What you do in the morning sets the tone for the rest of your day. Invest in your health, and you’ll feel accomplished and empowered. And that will fuel healthy choices for the rest of the day.
Of course, it isn’t always easy. Humans are creatures of habit. We’re programmed to wake up and set our minds to the day’s tasks, upcoming events, or general worries, all of which prevents us from living in the moment. And the moment is where real change can happen—or get ignored.
To help you establish morning habits that set you up for success throughout the day, we consulted Rhondee Baldi, M.D., Physician Leader at Emcara Health. Start with these seven tips from Dr. Baldi and work with your Emcara physician or nurse practitioner to kick off every day on the right side of the bed.
When you have a lot on your mind, you might miss the early signs of a change in your overall condition that will only get worse as it goes unnoticed. For example, don’t shrug off the signs of an infection like feverishness and chills.
“If you have COVID-type symptoms, you may feel hot and sweaty, or have lightheadedness and chills,” Dr. Baldi says.
Other sensations could indicate a shift in a chronic condition, so it’s important to take some breaths and tune into your senses to determine whether you’re feeling like you usually do in the morning. If not, check in with your Emcara Health clinical services manager to find the best course of action.
Changes in our strength, balance, and mobility can quite literally happen overnight. Maybe you tweaked something, and your body didn’t let you know until the next day. Or a change in your medication threw off your balance. Either way, falls happen when we think we’re ready to get up and get after it … but our bodies feel otherwise.
To prevent that, practice easing into your first movements of the day. “Put your feet fully on the floor, sit up on the side of the bed, and make sure you’re not dizzy as you get out of bed,” Dr. Baldi says. “Can you stand up without your hands? Can you stand up on your toes?”
If you’re feeling unsteady when you get out of bed, an Emcara Health physical therapist can work with you to identify your individual strength and mobility needs and come up with a daily routine to help you start every day on solid footing.
Several times a month, you’ll want to review your medications and make sure you have a plan to refill your prescriptions with your Emcara Health pharmacist. To keep track of your inventory, discard empty bottles, and expired prescriptions and over-the-counter medications.
If you live with anyone else, you’ll also want to safeguard any prescriptions that could be abused. “Check to make sure controlled substances can’t be accessed by grandkids or people in your home,” Dr. Baldi says.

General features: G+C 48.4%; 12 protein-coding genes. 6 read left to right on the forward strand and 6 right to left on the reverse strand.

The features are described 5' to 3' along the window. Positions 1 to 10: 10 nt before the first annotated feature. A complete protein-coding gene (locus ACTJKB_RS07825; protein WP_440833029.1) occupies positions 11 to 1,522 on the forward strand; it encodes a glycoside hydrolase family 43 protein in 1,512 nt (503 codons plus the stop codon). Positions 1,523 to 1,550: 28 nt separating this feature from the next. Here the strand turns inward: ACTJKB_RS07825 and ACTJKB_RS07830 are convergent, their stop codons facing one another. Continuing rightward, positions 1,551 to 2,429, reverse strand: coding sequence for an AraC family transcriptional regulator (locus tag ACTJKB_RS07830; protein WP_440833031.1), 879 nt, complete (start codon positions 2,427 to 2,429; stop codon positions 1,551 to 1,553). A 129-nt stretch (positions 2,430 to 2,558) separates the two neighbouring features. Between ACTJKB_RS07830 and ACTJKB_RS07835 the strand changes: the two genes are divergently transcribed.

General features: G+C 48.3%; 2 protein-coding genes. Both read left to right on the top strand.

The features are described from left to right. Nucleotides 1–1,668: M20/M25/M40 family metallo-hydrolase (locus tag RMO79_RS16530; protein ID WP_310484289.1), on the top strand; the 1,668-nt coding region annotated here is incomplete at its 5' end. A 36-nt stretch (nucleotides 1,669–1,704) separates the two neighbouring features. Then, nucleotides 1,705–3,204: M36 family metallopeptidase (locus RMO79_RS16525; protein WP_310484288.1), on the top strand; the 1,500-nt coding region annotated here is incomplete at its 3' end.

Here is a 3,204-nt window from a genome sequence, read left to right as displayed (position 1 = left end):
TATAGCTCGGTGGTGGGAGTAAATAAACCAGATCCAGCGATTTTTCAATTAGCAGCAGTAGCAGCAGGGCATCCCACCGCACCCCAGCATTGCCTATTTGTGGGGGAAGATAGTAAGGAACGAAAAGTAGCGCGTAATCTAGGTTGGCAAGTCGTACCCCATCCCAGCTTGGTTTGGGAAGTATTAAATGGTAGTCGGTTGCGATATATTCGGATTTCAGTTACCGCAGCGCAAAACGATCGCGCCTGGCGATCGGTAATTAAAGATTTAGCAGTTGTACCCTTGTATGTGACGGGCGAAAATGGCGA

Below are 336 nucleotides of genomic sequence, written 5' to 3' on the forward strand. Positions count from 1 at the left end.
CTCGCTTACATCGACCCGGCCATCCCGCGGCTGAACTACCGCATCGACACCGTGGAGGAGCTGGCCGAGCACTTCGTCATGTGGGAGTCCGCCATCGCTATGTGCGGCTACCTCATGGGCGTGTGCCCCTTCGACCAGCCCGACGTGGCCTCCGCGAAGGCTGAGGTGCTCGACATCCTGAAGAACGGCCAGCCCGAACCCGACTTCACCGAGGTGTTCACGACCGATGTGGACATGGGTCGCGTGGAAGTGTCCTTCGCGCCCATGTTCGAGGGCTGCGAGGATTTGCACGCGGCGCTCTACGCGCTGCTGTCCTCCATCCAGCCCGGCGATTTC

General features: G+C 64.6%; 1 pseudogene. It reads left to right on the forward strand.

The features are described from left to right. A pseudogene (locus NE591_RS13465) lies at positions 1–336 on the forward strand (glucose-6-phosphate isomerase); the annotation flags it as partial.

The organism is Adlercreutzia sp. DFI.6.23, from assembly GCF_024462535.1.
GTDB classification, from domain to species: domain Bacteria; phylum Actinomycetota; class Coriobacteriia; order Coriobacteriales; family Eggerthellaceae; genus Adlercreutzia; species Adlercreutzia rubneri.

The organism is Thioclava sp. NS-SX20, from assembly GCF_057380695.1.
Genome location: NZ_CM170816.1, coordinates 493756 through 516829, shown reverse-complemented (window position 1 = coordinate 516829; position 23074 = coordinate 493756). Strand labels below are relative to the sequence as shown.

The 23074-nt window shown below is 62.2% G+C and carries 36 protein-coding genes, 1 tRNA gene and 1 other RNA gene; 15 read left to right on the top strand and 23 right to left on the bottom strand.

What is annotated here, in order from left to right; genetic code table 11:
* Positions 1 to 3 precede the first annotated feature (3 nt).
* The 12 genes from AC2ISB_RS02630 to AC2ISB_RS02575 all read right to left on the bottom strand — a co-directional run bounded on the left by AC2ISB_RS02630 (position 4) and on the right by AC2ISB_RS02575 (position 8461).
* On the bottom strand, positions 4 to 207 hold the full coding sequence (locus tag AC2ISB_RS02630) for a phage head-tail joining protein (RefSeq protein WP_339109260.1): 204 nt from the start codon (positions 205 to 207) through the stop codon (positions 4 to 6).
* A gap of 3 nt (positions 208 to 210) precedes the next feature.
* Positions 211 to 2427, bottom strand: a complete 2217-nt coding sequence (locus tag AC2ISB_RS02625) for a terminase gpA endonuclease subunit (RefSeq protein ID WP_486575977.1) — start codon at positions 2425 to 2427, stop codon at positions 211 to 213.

For people with diabetes, checking your blood glucose level first thing in the morning is crucial. “Fasting blood glucose levels help us manage insulin doses and medication,” Dr. Baldi says. “And it helps you know whether your diabetes is under control, so you’re aiming for a fasting blood glucose of less than 125.”
To stay on top of your levels, use a finger stick test each morning and get in touch with your clinical services manager if you notice a change in your fasted blood glucose.
Just as daily blood glucose checks are important for people with diabetes, routine weight checks are important for people with heart failure. A change of 3 pounds from the previous day or 3 to 5 pounds over three days means you should check in with your Emcara Health physician.
“With heart failure, you’re checking your weight because it’s a proxy for measuring intravascular fluid,” Dr. Baldi says. “Heart failure is made worse by having too much fluid, so part of self-management for heart failure is monitoring your weight. Most people don’t do it every day, but every other day is a reasonable alternative.”
Diet and exercise are major factors in how you feel each day, but it can be difficult to follow through with constructive decisions if you don’t start your day with a plan. Instead, think about how you’re going to nourish your body with healthy foods. And try to get active shortly after you rise in the morning.
“Ask yourself: ‘What am I going to eat for breakfast? Can I sneak in some vegetables at breakfast? Can I get in lean protein like eggs?’” Dr. Baldi says. “And make an appointment with yourself to exercise, even if it’s walking for 15 minutes.”
If you wake up feeling listless or not knowing what you’re going to do today besides managing your conditions, plan to connect with a friend, a family member, or your community.
Social connectedness is good for our mental and physical health, so it can be helpful to make a plan for who you’re going to talk to or which social activities you plan to engage in.
That could mean calling a loved-one, listening in on a church sermon, or visiting with a neighbor—whatever helps you feel connected to the people who give you energy will be great for your overall health and wellbeing.